Am I Understanding Se?
The sentence: Ese mapa se ve viejo. Translates to: That map looks old. I'm not really sure what se means or when to use it but from the looks of it, I would assume se is referring to the map, am I correct? If I were to say,"Ese mapa ve viejo," without se, would I be saying, "That map looks at old?" Does, Ese mapa se ve viejo, basically mean, That map it looks old? But in English we don't say "it"? Please let me know. iGracias!
"Se" in this case is a reflexive pronoun.
Read this page for more information about the different uses of "se": http://spanish.about.com/od/pronouns/a/introduction_se.htm
My take: 'se' can mean a lot of things, but in can be used in combination with 3rd person verbs to form a passive sentence: Aqui se habla espanol = Spanish is spoken hear and some idiomatic expressions like 'se dice' = it is said and 'se cree' it is believed. 'se ve' could be something like 'looks to be"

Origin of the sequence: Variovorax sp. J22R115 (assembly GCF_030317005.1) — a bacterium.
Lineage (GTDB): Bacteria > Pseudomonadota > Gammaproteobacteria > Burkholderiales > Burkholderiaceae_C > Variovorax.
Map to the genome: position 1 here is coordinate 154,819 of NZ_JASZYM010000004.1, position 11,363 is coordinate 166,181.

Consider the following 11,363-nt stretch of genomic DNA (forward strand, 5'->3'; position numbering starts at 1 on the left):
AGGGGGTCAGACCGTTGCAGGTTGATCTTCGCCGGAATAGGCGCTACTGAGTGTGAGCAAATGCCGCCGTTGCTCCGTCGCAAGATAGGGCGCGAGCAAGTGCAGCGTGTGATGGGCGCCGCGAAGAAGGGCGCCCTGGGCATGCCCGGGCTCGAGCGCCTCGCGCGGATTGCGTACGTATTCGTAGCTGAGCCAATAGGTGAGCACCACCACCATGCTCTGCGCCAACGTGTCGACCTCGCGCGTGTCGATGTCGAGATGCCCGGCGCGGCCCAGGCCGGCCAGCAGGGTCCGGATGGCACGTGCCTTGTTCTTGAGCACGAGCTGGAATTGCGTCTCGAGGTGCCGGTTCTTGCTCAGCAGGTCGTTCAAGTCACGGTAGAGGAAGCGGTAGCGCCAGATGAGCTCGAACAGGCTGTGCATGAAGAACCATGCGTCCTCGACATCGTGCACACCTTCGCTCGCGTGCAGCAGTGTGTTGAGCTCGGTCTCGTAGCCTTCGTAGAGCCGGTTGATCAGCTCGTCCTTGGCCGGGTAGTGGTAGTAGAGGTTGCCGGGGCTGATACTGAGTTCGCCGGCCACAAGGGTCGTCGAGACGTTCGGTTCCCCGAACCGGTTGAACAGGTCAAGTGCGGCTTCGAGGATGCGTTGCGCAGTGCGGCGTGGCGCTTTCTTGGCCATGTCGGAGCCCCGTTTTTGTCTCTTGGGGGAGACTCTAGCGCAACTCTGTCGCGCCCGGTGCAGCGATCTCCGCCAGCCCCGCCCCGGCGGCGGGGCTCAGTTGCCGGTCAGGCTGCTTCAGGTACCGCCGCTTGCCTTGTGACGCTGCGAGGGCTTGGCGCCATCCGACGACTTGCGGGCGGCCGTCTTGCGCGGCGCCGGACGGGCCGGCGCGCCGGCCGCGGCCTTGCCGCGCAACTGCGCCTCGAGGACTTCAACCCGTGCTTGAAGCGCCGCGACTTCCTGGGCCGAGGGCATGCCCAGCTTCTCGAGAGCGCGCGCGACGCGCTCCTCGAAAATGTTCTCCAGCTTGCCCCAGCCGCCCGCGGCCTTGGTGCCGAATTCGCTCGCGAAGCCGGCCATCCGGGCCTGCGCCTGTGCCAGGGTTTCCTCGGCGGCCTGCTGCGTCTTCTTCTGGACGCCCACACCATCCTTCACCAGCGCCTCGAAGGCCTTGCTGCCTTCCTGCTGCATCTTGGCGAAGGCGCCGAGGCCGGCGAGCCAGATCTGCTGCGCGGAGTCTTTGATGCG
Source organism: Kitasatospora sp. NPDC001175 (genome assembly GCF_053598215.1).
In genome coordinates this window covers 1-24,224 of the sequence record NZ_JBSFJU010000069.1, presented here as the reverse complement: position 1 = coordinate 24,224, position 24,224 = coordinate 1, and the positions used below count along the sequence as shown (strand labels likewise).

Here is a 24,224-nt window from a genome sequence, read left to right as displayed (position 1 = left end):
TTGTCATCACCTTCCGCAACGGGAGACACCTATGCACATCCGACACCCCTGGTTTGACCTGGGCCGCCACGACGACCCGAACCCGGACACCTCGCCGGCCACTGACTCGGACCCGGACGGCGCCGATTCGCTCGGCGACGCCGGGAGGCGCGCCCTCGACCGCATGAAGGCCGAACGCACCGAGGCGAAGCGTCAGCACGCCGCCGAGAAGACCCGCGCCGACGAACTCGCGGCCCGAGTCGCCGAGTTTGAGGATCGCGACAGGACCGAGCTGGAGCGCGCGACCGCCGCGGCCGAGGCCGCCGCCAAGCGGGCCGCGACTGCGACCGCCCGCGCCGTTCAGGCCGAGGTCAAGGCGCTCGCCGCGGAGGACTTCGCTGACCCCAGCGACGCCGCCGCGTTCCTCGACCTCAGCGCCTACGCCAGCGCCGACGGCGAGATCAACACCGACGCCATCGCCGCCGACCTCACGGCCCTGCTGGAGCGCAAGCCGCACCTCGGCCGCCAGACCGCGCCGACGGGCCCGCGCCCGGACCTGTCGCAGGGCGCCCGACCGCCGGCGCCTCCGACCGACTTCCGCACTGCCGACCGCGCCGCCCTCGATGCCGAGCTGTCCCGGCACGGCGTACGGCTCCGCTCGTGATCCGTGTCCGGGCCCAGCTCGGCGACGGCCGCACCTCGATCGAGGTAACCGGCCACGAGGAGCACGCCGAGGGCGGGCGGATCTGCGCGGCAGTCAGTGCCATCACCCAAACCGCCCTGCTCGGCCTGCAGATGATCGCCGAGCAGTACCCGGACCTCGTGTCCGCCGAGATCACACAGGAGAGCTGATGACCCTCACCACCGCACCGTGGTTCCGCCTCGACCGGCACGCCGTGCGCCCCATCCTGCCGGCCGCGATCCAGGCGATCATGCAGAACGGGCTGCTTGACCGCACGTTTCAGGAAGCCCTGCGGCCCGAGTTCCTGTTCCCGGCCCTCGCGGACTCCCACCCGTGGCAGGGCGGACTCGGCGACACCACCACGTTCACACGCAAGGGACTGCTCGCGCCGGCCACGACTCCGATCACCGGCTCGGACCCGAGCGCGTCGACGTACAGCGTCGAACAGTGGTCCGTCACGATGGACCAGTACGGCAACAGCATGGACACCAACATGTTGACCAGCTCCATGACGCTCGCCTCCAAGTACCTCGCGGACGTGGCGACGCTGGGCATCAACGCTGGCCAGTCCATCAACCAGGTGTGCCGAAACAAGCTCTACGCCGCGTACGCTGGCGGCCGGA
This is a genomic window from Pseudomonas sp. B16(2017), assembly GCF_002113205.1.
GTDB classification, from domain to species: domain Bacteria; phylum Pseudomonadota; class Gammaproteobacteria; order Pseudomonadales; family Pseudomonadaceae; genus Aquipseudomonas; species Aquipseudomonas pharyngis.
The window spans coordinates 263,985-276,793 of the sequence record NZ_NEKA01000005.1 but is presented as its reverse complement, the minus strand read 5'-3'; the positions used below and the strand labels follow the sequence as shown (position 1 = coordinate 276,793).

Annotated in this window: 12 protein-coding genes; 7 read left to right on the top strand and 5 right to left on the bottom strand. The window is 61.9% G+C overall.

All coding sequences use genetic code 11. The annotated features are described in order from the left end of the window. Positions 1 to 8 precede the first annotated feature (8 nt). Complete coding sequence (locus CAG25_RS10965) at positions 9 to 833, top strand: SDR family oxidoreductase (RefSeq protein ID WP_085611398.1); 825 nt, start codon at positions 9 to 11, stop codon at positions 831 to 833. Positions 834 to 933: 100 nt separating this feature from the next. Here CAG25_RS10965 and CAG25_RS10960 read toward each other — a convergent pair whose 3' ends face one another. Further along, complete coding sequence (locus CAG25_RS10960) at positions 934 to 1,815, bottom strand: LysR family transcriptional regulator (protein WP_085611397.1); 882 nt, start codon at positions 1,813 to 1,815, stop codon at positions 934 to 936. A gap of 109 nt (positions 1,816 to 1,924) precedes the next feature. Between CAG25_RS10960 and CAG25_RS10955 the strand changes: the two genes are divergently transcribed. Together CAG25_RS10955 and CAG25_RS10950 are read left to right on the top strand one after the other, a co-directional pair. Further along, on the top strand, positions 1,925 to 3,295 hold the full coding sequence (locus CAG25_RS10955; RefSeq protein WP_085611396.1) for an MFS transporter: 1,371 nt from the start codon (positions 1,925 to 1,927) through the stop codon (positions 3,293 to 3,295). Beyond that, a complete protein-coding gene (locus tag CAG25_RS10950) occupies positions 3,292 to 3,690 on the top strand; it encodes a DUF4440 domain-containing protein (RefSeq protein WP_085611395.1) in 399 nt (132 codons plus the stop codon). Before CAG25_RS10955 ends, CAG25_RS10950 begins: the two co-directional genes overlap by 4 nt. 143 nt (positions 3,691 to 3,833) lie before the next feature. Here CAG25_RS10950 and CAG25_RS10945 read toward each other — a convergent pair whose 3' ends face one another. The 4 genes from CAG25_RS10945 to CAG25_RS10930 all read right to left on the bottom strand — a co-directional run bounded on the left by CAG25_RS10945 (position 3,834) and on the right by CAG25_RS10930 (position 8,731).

It's reflexive, reflexive verbs have a similar but different meaning from their non-reflexive counterparts (sometimes it's not always the case, for example saying "me comí un sandwich" and "comí un sandwich" or "me compré un carro" vs "compré un carro" mean the same thing)
In this case "ver" means "to see" while "verse" means "to seem/look like"
There is in the forum a post where we discussed this item. Use you the search option, put on "se" and read the post.
Really, in normal speak, you would not have to use that sentence. It's better ... "Este mapa es viejo" If it's broken.... "Este mapa es antiguo" If it's many years old.
"este mapa se ve viejo" is a idiomatic sentence used in Sudamerica. It is no habitual in Spanish formal language. "Se" Can be used as an introduction to a sentence as it has been explained in other post above... "Se dice... que...."
If you want remark some doubt about the condition of the map, you can say "este mapa parece viejo" or "este mapa parece antiguo" (seems).